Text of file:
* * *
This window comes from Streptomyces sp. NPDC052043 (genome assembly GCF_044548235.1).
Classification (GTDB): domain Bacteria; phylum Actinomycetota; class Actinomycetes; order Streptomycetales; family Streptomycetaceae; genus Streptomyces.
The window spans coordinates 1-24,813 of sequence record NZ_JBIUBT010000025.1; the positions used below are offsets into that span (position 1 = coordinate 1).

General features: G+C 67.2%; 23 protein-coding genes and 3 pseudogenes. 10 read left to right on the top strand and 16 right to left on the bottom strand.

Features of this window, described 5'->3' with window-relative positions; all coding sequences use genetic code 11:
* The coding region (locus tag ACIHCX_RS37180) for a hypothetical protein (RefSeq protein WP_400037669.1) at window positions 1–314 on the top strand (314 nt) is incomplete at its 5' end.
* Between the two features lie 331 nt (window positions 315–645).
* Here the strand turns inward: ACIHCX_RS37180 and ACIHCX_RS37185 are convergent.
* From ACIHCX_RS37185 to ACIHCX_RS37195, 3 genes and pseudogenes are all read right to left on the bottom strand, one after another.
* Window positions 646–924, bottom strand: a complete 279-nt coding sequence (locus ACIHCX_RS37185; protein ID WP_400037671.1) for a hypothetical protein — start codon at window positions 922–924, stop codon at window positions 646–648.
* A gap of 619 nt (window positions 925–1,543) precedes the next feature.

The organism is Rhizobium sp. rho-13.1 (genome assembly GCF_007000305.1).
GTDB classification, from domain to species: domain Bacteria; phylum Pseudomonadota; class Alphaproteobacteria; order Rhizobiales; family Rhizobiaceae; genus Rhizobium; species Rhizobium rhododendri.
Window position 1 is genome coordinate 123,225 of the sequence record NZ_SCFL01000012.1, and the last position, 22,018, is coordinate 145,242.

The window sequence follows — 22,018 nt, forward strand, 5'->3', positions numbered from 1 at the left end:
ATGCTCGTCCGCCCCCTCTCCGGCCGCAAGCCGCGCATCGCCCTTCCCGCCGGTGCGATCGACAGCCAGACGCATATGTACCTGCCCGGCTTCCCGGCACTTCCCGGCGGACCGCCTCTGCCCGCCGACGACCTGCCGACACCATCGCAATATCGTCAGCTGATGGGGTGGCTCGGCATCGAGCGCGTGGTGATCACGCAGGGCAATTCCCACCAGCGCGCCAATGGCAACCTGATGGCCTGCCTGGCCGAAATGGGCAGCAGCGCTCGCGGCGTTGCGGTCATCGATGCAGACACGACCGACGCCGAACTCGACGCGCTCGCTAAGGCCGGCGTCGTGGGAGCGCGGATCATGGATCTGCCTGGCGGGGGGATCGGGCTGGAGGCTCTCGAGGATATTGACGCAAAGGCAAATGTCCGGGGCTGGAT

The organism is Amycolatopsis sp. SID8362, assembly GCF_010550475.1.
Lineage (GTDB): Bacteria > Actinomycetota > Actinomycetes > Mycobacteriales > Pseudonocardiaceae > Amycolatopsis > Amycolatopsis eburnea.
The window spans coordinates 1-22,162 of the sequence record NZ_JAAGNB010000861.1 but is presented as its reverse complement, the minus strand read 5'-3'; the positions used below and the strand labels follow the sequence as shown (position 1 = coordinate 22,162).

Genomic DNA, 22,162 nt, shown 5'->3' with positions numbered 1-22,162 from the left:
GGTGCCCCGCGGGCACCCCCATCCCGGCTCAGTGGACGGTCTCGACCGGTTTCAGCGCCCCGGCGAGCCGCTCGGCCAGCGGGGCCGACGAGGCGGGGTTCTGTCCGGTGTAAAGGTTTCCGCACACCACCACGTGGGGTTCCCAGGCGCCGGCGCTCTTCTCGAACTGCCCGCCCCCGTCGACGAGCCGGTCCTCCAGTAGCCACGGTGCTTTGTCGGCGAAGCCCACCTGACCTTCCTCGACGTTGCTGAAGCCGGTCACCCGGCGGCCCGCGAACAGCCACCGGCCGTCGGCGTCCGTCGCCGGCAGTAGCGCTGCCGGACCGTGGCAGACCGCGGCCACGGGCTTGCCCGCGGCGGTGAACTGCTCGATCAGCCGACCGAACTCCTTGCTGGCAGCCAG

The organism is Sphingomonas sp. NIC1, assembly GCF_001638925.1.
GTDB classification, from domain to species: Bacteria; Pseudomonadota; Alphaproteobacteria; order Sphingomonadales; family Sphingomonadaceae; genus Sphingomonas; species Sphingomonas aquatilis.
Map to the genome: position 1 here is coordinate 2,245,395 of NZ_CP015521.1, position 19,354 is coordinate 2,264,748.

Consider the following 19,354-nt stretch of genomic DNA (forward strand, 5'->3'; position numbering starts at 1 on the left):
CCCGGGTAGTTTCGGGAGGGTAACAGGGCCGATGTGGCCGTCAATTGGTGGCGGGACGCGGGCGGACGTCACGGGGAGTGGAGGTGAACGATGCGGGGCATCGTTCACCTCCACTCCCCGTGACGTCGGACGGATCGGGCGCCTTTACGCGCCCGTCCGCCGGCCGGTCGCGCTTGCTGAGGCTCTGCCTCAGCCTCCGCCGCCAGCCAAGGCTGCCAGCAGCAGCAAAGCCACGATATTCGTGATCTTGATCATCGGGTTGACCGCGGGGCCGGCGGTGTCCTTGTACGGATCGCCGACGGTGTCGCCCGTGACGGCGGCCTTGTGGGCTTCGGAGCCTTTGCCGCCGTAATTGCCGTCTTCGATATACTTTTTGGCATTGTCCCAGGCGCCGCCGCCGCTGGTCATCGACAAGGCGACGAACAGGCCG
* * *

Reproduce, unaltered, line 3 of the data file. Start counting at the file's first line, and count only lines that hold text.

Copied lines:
The window spans coordinates 1-24,813 of sequence record NZ_JBIUBT010000025.1; the positions used below are offsets into that span (position 1 = coordinate 1).